We’ve all seen the commercials about how hiring someone with previous military experience is a great choice because their training has prepared them to excel in any career. I believe this is true, but I also believe the physical training these people did in the military will prepare them for a successful career in the gym once their military career is over.
You see, I believe that most of us take working out for granted, that a lot of the time we just go through the motions of going to the gym. Many non-military people haven’t had to go through the hardships that someone in the military has to battle against on a daily basis. They haven’t had to wake up at 4:00am for physical training, experienced the pleasure of pushing through a workout with your troop, or been faced with the minimal choices of workouts due to limited equipment.
Whether you’re in the Army, Marines, Air Force, Navy, or any other branch of the military, one thing is for certain – there is no certainty. Military personnel, much like fire and police personnel, have the same struggles finding consistency in their workouts and with finding that “perfect workout plan.”
But what is perfect? In the military’s case perfect means that when the shit hits the fan, the workouts they’ve been doing have them in shape enough to stay alive. I’ve had friends in every branch of the military (bootcamp, not-deployed, deployed, etc.) and there are few situations where you can follow the workouts and diets that you read every month in the newest fitness magazine. You learn to work with what you have, and in the generation of information overload, it’s hard to find trusted sources (except Breaking Muscle, of course).
I know you see the current and former military members in your gym. They go right to where it matters – the big lifts, mastering bodyweight movements, sticking to the basics, and more importantly keeping the intensity high as they do it. If you’re currently in the military, then I’ll see you when you get out. I’ll give you a spot with your big lifts and tell the other members to watch your workouts because that’s how it should be done.
A lot of us can learn from the Army’s “Soldier’s Creed.” Let’s take a look at what defines a soldier in the context of our time in the gym:
An Army Soldier is a skilled professional who lives by the Soldier’s Creed and Army Values
If you’re following a workout plan, treat yourself like a professional. You wouldn’t slack off while you were at work right? While working out is fun, the elite treat every workout like it is a job. When you’re in the gym shut the phone off, don’t schmooze with the front desk girl, and avoid all small talk during your workouts.
An Army Soldier works with strong Army Civilian teammates who embody the same resilient characteristics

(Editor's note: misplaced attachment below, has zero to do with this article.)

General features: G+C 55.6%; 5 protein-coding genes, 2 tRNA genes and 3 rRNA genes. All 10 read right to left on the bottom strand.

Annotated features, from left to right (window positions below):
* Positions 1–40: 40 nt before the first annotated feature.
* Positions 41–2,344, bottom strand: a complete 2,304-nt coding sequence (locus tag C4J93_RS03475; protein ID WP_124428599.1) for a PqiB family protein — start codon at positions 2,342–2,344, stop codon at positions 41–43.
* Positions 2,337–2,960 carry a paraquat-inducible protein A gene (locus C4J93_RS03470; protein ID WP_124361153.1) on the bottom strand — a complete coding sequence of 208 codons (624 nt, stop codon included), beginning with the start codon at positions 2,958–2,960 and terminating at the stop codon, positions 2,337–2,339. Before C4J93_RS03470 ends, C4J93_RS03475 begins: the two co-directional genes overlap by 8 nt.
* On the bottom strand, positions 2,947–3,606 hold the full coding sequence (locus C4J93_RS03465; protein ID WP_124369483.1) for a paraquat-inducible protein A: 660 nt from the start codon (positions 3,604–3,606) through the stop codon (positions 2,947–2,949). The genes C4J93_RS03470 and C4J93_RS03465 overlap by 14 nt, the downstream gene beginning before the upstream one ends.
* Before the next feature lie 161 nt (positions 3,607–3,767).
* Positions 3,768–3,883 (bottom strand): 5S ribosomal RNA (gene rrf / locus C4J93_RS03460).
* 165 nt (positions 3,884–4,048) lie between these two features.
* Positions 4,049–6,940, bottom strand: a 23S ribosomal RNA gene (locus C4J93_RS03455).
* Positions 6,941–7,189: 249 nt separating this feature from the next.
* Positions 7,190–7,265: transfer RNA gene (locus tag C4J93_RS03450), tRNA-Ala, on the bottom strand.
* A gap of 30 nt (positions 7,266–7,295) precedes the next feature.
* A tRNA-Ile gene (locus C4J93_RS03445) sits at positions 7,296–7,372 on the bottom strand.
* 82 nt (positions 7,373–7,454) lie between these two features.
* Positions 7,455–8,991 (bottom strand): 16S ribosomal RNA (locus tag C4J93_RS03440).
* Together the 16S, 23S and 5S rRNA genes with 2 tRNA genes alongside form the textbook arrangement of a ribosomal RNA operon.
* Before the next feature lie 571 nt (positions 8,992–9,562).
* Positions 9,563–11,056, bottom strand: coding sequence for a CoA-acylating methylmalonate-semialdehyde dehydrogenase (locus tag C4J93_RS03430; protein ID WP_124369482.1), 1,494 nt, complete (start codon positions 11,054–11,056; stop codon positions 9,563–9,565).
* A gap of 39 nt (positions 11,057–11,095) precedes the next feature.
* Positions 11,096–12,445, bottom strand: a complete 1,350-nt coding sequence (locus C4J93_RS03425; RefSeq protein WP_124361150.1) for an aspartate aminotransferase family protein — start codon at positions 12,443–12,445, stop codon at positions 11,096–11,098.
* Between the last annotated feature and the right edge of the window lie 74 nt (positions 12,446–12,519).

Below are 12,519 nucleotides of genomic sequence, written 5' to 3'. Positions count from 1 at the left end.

Pick your workout partners wisely. A great workout partner can make or break the improvements you see. They should push you, know your strengths and weaknesses, and never give up on you or cancel on a workout.
An Army Soldier is a valued member of the Army Team who treats all with dignity and respect
As a member of any gym you should treat everyone with respect. Use any opportunity to help someone out after your workout is done. Instead of your post-workout flex session, pull that kid aside who you see eyeing your workouts. You’d be surprised how great it feels to give someone direction and be a mentor to them.
An Army Soldier manages sleep, diet and mind/body conditioning to become stronger and optimize performance
We all have to get better at time management. With the four hours you spend in the gym every week, you better fill the other 164 hours with healthy habits. You can have the best workout plan in the world, but if you’re getting bad sleep, eating poorly, and have little self-control then your results will suffer.
An Army Soldier bounces back from adversity to thrive and meet goals and objectives
An Army Soldier is self-aware, seeks help when needed and intervenes to help others, treats all with dignity and respect
You are not going to hit every rep, lose every pound, or grow the biceps that extra inch. Workout plans fail, diets fail, and your self-control will fail at times too. The point is to keep your focus and set realistic goals, and you will accomplish what you set out to reach. At times, you will not be able to do it on your own, you will need help, and the sooner you put your pride aside the more successful you’ll be.
An Army Soldier embraces challenges, solves problems, continuously learns, improves and strengthens
You should get most excited when things get most difficult. Every day is a challenge. It’s tough for everyone to get to the gym day-in and day-out. What drives me is knowing that there are people out there right now in the military whose job is to protect our country, which is ultimately giving us the opportunity to workout. What’s your excuse?
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